Margaret Mead's Anthropological Perspective

925 Words 4 Pages
The study of female sexuality, youth, and behavior is a vastly influential study in the anthropological world. However, it wasn’t until recently that it became a widely accepted study and a phenomenon. Margaret Mead, a cultural anthropologist, helped spur the emergence of cultural studies of females. Mead focuses on many various aspects of culture and how it connects to psychology. More specifically, she fixates upon the cultural conditioning of sexual behavior, culture change, and the differences between the natural and biological performance. Her ethnography , Coming of Age in Samoa, argued that it was cultural factors rather than biological forces that caused adolescents to experience psychological and emotional stress, anxiety, and behavioral …show more content…
It exposed the realities that women face and expressed new ideas about cultural anthropological terms such as gender, gender norms, gender ideology, and gender performance. In Samoa gender was a very important feature in their society. The rule of women lied within their family’s home, but gave them more freedom to explore their themselves and their sexuality. Their gender ideology contrasts greatly to the gender ideology of the United States. Following the traditional 1920-1940 ideas in the United States, females are expected to be submissive towards men, in all aspects of their lives. The perfect American girl, cooks, cleans, and makes life easier for her male relatives and families; outside ventures are looked down upon. Although both societies have women’s expectations found in the household, the Samoan female has a more flexible mindset. Samoan women are expected to clean, weave, and bear children, but they are encouraged to hold off to those responsibilities. The girls even indulge in personal activities and give into their own personal desires, such as their independent sex lives. Additionally, Mead’s use of cross-cultural comparison to shed light on issues within Western society greatly contributed to the awareness of fieldwork and anthropological studies Her ideologies contributed to the ideas that proved that masculinity and femininity are reflections …show more content…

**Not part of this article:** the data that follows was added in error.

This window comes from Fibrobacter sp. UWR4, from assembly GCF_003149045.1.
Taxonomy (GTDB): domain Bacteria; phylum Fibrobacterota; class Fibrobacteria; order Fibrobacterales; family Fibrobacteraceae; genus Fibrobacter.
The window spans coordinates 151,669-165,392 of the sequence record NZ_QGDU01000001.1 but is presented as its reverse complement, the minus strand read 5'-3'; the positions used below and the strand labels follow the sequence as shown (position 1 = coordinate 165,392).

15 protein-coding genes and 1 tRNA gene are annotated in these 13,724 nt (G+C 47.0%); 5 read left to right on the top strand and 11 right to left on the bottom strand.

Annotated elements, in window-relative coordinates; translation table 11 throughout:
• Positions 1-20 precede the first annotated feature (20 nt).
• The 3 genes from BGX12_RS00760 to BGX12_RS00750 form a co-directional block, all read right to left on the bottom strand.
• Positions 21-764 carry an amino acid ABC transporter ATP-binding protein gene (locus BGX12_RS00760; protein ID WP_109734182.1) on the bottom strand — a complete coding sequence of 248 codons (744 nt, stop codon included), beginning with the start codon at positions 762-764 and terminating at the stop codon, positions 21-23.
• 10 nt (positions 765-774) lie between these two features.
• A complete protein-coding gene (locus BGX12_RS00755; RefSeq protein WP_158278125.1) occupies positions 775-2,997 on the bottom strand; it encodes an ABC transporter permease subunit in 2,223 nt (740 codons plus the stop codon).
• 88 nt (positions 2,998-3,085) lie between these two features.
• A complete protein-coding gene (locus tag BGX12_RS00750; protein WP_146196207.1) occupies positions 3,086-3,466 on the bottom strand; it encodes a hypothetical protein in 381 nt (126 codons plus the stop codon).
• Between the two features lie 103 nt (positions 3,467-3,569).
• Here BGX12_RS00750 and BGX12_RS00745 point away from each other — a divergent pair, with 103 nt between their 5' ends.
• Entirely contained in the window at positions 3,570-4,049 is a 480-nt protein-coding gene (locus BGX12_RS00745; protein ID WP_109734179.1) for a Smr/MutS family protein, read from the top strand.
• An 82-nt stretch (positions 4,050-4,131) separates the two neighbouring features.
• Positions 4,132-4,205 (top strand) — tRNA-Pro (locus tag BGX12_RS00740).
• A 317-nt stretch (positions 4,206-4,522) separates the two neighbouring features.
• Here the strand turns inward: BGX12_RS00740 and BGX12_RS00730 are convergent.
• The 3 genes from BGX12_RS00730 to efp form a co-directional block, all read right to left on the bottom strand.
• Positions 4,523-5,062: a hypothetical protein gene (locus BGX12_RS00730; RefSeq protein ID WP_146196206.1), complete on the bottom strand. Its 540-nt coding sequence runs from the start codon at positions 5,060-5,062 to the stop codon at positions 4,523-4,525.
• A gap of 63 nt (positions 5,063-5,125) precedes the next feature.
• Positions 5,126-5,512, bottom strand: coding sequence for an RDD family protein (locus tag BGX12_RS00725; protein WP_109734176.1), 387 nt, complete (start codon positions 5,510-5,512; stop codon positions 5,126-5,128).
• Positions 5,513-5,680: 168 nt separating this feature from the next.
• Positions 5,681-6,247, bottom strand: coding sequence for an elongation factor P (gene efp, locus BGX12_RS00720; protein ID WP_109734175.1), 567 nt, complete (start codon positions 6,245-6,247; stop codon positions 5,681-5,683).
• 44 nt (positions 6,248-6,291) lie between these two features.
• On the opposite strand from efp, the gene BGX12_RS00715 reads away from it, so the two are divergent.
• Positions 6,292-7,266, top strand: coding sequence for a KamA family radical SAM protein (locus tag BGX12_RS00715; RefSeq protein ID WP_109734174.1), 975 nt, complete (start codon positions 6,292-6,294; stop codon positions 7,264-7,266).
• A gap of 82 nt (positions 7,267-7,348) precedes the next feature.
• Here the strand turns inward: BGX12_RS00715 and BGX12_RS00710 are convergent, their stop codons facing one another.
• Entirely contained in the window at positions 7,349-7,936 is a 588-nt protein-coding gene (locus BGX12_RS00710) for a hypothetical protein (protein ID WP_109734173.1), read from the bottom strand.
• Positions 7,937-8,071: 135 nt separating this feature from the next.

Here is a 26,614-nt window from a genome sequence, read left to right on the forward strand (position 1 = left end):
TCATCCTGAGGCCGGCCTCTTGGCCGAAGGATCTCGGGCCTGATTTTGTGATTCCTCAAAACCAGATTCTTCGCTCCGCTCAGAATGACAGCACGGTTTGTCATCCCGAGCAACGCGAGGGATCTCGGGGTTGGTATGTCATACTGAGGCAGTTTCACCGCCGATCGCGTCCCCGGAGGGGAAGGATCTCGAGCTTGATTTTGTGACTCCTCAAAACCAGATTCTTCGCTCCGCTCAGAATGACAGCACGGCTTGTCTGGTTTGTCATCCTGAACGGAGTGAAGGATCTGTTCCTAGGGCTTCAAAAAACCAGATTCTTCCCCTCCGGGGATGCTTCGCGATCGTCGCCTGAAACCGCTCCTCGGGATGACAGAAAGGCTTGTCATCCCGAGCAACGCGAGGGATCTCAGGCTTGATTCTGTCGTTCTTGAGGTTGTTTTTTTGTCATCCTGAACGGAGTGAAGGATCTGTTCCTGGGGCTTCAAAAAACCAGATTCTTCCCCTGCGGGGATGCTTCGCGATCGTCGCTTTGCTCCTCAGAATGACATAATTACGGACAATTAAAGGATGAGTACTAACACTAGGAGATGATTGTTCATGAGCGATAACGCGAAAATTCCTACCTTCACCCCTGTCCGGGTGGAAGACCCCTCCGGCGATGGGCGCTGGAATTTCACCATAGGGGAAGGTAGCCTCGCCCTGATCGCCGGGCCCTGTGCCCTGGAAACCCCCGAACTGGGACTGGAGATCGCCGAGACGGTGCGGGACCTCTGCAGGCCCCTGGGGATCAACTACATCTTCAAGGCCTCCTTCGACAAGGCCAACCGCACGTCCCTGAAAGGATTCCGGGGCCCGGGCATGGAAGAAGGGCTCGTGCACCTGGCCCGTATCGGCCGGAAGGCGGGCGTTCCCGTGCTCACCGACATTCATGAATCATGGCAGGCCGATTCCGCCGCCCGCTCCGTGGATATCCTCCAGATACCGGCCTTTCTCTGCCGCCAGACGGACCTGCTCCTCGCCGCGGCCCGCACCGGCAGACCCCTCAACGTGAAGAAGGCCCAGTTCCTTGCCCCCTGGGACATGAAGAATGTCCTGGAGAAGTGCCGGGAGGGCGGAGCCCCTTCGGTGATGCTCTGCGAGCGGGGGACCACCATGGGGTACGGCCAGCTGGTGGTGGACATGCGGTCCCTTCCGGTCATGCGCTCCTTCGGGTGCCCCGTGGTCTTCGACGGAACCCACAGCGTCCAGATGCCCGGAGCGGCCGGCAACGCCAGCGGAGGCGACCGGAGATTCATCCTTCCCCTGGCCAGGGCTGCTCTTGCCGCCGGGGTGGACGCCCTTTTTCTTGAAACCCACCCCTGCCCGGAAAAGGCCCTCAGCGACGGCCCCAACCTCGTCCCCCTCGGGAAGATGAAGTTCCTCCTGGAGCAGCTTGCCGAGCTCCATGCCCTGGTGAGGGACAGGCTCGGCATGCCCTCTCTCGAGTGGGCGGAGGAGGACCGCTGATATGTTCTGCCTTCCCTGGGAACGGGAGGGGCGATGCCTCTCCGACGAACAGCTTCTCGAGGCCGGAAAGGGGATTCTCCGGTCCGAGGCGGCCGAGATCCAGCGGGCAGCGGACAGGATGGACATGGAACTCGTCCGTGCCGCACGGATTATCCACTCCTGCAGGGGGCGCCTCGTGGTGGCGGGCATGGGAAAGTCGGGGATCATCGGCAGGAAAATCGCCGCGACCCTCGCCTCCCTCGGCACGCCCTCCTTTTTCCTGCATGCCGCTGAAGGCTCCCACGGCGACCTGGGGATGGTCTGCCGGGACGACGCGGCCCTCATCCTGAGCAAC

Coming of Age in Samoa is valuable because it challenges stereotypes and helps explain how stress is caused and how culture evolves girls. She challenges the traditional American system, and with her research stresses the importance of providing freedom to females, so they, like their fellow males, can have room to grow, and experience self discovery. Women should be provided all the same opportunities and freedoms that males have. Instead of pressuring women to be pristine, pure, and perfect, they should be able to broaden their horizons, expand their minds, and develop thoughtful and meaningful opinions and truths. In order to achieve this Mead writes that “the children must be taught how to think, not what to think” (Chapter XIV: pg. 169). The American system cannot put a restriction upon a females knowledge; instead we must teach people how to learn, and how to consider subjects

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